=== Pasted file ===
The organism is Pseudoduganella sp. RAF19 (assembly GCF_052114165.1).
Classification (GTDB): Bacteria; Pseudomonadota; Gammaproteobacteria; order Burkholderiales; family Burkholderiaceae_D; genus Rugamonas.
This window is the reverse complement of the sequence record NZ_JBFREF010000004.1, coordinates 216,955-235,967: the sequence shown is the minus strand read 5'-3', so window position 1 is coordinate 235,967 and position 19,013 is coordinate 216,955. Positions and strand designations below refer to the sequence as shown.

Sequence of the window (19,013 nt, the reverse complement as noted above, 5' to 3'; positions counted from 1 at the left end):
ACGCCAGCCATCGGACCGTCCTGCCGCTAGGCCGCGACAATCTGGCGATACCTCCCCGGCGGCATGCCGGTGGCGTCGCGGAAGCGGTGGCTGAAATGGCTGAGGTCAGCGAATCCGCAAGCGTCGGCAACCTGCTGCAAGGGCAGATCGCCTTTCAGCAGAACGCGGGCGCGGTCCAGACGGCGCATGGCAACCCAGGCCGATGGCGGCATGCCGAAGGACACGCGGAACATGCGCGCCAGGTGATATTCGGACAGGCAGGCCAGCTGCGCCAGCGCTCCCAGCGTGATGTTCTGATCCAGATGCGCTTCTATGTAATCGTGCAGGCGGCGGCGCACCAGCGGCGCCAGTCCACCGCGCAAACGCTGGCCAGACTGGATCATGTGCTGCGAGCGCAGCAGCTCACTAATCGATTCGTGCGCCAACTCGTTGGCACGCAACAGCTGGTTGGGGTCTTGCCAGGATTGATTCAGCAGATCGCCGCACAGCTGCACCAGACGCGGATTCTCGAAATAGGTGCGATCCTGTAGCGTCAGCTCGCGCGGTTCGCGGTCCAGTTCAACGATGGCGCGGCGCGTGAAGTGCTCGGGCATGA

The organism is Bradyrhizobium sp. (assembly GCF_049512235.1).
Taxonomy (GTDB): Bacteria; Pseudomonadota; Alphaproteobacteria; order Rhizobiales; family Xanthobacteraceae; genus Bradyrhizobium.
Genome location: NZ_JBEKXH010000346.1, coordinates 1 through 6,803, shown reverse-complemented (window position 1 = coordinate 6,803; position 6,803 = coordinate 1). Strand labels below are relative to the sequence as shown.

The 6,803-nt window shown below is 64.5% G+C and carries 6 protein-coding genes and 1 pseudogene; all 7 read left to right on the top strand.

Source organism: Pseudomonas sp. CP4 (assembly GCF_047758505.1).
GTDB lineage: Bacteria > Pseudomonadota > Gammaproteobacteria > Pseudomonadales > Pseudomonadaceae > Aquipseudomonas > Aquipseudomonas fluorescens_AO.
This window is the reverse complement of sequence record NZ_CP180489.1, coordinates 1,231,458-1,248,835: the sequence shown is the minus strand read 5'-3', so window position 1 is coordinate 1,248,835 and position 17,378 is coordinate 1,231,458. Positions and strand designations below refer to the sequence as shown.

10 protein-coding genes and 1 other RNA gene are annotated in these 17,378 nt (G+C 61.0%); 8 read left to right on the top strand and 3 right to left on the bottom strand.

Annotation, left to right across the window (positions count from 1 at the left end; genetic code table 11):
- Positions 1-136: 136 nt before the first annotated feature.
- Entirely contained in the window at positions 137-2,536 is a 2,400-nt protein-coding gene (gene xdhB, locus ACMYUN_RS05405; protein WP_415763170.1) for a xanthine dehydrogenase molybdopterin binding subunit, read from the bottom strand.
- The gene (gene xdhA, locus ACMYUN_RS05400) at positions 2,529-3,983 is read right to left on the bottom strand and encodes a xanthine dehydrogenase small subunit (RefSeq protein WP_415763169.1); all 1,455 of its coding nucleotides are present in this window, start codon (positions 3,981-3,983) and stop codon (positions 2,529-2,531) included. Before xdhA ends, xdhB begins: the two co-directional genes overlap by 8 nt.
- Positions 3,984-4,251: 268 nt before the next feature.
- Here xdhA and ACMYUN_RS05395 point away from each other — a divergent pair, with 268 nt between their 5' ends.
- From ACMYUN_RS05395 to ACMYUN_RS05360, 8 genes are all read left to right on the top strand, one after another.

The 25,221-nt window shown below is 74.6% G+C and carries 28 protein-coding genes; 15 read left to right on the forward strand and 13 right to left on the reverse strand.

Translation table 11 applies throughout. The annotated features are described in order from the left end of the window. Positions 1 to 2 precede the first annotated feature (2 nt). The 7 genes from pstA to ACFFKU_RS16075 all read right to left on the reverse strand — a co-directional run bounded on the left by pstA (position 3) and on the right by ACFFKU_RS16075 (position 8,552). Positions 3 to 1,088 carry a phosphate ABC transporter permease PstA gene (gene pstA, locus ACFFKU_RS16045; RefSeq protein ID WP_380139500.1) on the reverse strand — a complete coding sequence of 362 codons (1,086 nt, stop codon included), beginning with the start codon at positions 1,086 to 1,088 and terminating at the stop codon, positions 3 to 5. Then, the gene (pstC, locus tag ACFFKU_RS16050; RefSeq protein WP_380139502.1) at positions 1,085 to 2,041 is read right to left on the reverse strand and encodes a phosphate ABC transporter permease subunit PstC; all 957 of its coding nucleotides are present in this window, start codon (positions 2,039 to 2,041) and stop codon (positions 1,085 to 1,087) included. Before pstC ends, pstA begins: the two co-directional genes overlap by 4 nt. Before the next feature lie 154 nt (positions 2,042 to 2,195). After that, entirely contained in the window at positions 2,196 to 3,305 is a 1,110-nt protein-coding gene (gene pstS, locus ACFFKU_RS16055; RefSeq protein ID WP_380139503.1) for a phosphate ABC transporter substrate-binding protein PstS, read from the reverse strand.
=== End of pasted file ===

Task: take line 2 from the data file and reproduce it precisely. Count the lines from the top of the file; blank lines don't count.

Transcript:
Classification (GTDB): Bacteria; Pseudomonadota; Gammaproteobacteria; order Burkholderiales; family Burkholderiaceae_D; genus Rugamonas.